Why the Existence of my Purse is Evidence of the General Goodness of Humanity

If you are going to be a purse of mine (like you have a choice when I’ve plucked you off the bargain table at Nordstrom’s), you have to be very independent with the ability not to panic in the face of unintentional temporary abandonment. I’m sorry to say that such abandonment could happen anytime, anyplace: on the bus between terminals at Heathrow Airport (1990), under the seat at any movie theater or play (1996, 1997, 2000, 2003, 2004, 2009), at church on Christmas Eve (2012), at a McDonald’s PlayPlace (2000), at the Pizza Chef in New London, New Hampshire (2011), or at the Container Store (2013) among other places.


My purse is with me today. At least for now…

You may be asking yourself why a woman trusting you to carry very important items whose loss would seriously disrupt the quality of her life for weeks or even months would be so careless about keeping track of your whereabouts. All I can say is, don’t worry so much! You’ll eventually make your way back to me. And while you’re with me I will be very nice to you and occasionally clean out all the gum wrappers, crumbs, unused coupons, and grocery receipts.

How do I know you won’t be permanently lost? Historic evidence. My purses have more lives than cats. And it’s all because people are generally good and have found my purse and then located me and returned my purse either in person or through the mail. Even though I’ve left my purse all over the place on multiple continents, I have never lost one for good, knock on wood. I’ve never had to cancel a single credit card or replace my license or passport or mourn the loss of a wad of cash.  And this is remarkable to me. The manager at that Texas McDonald’s even FedExed my purse to the hotel where we were staying on Mustang Island during a short respite from my cancer treatment back in 2000. How nice is that?

I have no idea why I can’t hang on to my purse. I think maybe it stems from the trauma of being a tomboy growing up and then being forced by nature to carry sanitary napkins and tampons, which don’t fit discretely into the pocket of Levi’s. How I hated that navy LeSportsac I got for my 12th birthday. My mom thought I would love it because back in the early 1980s LeSportsacs were cool, at least in my Connecticut town, and all my friends carried them. I, however, viewed the thing as evil, the very definition of the end of childhood and the beginning of a womanhood for which I was not prepared.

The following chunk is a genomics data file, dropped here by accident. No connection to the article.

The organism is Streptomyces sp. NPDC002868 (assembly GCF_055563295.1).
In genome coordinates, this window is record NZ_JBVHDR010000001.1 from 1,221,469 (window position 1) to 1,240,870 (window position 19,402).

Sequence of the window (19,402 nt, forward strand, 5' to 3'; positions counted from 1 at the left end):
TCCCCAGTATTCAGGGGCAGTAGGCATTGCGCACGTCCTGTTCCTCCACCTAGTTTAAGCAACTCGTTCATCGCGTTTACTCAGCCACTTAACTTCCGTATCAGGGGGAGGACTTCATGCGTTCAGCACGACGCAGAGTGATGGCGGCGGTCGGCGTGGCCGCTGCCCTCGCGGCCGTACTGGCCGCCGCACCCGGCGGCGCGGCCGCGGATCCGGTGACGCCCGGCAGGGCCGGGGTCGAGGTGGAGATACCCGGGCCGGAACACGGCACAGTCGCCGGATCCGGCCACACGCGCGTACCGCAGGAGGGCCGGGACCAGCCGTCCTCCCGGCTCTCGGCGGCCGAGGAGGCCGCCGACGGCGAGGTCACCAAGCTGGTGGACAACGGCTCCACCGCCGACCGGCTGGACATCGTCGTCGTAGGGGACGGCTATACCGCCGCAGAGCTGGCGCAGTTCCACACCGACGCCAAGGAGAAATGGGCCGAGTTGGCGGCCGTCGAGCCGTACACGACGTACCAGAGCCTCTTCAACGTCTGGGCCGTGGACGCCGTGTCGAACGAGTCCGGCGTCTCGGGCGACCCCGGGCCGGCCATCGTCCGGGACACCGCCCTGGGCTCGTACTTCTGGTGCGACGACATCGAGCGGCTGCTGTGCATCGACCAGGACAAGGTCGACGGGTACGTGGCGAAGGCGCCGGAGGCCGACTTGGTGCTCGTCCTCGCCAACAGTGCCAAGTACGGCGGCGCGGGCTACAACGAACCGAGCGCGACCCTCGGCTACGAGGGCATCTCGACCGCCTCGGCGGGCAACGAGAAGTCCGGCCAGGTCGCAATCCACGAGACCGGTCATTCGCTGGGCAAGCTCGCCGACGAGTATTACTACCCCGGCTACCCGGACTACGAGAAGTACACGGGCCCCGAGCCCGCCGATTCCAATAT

So, potential purses of mine, good news: now that I’m 42, I’ve grown to accept my womanhood. I don’t hate you anymore. I just have a hard time remembering where you are sometimes. If you ever get the job of being my purse, try to have a thick leather skin, know that it’s not personal and be prepared to meet a lot of nice, good-hearted people, like the saleslady who tracked me down on Google and phoned at 6 o’clock from the Container Store the other night. She even called me sweetheart before telling me that my purse would be spending the night in the store safe.





6 thoughts on “Why the Existence of my Purse is Evidence of the General Goodness of Humanity

  1. How cool is that! And very well written, too. Although my experience with purses is necessarily limited, I remain grateful for the time that my wallet was returned to me intact after being lost while traveling. Of course, I had no idea of where I had left it, having made numerous rest stops along the interstate, including one at a casino at which I emptied said wallet of all those weird green paper thingies. A nice manager of a Carl’s Jr in Sacramento found my leather friend and returned it by mail. Sure, I could have gone out and purchased another wallet. But not having to wait in line at DMV for 6 hours to replace my driver’s license? Priceless.


Leave a Reply

Fill in your details below or click an icon to log in:

WordPress.com Logo

You are commenting using your WordPress.com account. Log Out / Change )

Twitter picture

You are commenting using your Twitter account. Log Out / Change )

Facebook photo

You are commenting using your Facebook account. Log Out / Change )

Google+ photo

You are commenting using your Google+ account. Log Out / Change )

Connecting to %s